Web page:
In considering the fresh application made by SleepIn International Hotel and Casino Inc for a casino licence, the Gaming Authority has asked that the company and its directors submit income tax returns for a seven-year period.
Sections 29 A and 32 (1) of the Gambling Prevention Act gives the Gaming Authority the power to request such information. These amendments are contained in the Anti-Money Laundering and Countering the Financing of Terrorism (Amendment) Act, which was assented to by President David Granger on July 10, 2015.
Section 29 A states, “The Gaming Authority shall assess the integrity of an applicant, partner, shareholder, office holder of an applicant and beneficial owner on the basis of fit and proper criteria on a regular basis and whenever there is a change in ownership or management.”
Section 32 (1) also provides for the Gaming Authority to “prescribe the criteria to be considered in assessing the integrity of any person or firm who applies for a licence or a holder of a licence on a regular basis and whenever there is a change in ownership or management.”
Stabroek News was told that it was on the basis of these amendments that the Authority requested the income tax information.
Clifton Bacchus, the manager/proprietor of the hotel, received a letter late last month asking that he, the hotel as well as directors Zena Paul and Jennifer Paul-Bacchus submit their returns for the past seven years. Up to Monday, there was no indication that the requested information was provided.
An attorney, who asked not to be identified, however, said Parliament did not empower the Gaming Authority to request seven years of tax returns of a person applying for a licence. “Parliament legislated what the requirements are. That is not one of them. If Parliament wanted such a requirement, it would have included it expressly in the Act or the Regulations,” the attorney pointed out. “Significantly, it is not a requirement with which Parliament is unfamiliar because Parliament has given the GRA [Guyana Revenue Authority] such power. So, if Parliament wanted such a power to be enjoyed by the Gaming Authority, it would have given it that power. It did not,” the attorney said while stressing that not even the Financial Intelligence Unit (FIU) can make such a request.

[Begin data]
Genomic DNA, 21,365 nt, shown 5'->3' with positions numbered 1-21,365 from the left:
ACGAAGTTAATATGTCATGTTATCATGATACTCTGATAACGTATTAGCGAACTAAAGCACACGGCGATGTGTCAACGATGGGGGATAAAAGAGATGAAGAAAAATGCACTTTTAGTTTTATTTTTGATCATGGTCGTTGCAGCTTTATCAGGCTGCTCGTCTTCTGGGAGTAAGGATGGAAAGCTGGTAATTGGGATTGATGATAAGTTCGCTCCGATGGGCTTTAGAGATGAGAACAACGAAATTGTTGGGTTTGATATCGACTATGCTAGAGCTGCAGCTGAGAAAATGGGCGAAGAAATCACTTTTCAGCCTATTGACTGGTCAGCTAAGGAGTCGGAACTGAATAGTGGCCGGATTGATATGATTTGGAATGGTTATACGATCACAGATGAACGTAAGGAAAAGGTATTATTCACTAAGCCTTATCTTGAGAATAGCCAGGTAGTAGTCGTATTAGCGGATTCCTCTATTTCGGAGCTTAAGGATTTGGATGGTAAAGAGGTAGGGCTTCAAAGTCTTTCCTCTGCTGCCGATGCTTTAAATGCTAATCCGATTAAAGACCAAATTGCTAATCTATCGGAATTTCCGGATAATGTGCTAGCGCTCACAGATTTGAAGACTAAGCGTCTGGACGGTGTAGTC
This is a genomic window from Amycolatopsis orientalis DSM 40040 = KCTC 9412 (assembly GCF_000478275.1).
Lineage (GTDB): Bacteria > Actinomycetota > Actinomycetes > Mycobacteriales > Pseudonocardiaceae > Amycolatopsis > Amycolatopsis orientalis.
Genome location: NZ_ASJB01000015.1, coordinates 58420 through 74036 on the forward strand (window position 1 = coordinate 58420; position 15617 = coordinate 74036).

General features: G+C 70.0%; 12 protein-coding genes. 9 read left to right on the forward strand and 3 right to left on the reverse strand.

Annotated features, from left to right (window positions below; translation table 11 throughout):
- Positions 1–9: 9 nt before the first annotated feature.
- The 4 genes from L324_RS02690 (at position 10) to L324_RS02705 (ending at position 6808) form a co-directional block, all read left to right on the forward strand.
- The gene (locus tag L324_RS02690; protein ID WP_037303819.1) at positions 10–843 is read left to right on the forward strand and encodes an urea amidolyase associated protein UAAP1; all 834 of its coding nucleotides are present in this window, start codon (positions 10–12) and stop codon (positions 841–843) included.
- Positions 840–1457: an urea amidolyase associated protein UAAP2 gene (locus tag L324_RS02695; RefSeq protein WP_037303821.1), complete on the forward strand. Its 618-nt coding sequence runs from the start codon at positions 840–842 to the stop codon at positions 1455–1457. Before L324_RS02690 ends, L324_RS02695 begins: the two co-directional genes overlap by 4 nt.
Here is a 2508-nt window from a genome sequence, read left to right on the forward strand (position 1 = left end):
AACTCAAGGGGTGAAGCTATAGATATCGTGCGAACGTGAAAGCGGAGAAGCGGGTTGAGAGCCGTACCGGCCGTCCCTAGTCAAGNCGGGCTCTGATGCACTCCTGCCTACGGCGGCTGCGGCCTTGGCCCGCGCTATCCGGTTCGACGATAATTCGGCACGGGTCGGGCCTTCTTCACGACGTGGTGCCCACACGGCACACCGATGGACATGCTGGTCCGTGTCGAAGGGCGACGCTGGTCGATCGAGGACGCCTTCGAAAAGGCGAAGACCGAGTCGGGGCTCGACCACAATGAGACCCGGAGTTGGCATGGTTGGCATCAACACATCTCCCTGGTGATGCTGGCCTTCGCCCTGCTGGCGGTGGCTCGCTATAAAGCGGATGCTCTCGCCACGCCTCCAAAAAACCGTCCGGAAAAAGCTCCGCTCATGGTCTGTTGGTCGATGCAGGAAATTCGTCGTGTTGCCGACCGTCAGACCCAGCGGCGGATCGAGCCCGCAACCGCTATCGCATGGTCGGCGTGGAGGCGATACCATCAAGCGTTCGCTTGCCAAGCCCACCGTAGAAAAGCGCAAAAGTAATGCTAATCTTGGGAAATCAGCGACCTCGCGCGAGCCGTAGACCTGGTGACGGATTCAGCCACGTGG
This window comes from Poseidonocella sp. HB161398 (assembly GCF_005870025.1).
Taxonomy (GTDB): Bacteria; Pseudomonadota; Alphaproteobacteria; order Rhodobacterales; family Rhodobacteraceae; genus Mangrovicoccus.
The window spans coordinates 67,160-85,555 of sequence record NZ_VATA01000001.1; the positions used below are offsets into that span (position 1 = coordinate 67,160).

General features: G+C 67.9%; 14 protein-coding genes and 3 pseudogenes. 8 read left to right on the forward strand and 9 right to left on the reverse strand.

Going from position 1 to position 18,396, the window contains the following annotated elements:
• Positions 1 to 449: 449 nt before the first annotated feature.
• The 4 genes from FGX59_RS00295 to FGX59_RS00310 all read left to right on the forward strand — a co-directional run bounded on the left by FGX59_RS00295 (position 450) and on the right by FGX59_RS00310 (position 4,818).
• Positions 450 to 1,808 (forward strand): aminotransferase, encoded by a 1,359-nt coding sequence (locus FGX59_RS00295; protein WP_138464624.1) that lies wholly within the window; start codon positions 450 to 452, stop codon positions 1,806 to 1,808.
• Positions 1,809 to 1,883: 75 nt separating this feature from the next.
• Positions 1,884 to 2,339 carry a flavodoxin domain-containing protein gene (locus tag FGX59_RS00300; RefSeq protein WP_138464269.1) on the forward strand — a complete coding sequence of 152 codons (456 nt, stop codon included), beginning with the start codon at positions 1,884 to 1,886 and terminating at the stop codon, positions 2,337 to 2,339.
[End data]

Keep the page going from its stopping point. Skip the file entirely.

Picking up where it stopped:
The attorney also said that the personal financial records of a person are not to be treated lightly. “Matters such as these cannot be inferred in a statute as being required. They must be expressly required. The simple legal truth is that Parliament did not empower the Gaming Authority to do so,” the attorney said, while stressing that the Authority’s request is unlawful.
Persons close to the hotel are convinced that this is all part of the Authority’s plan to deny Bacchus a casino licence. If granted, the establishment would be the country’s second casino.
Sources close to Bacchus said that he is very frustrated as his first application was denied and he fears that his current application might face a similar fate.
Late last year, the Authority rejected Bacchus’ application after no documents on the establishment’s “financial soundness and capability” were provided as required.
It said that having received and thoroughly considered the application, it unanimously found no evidence upon which it could arrive at a determination that SleepIn International Hotel & Casino Inc. qualifies for the issuance of the licences applied for, having regard to its failure to provide the Authority with documents evidencing its financial soundness and capability, which is one of the critical criteria for the granting of such licences.
The Authority called it “a grave defect” in the applications, which necessitated a refusal, since the regulations Section 29 (a) (1) (c) of the Gambling Prevention Act speak clearly and specifically to “the financial soundness and financial capability of the applicant.”
Earlier this year, Bacchus reapplied.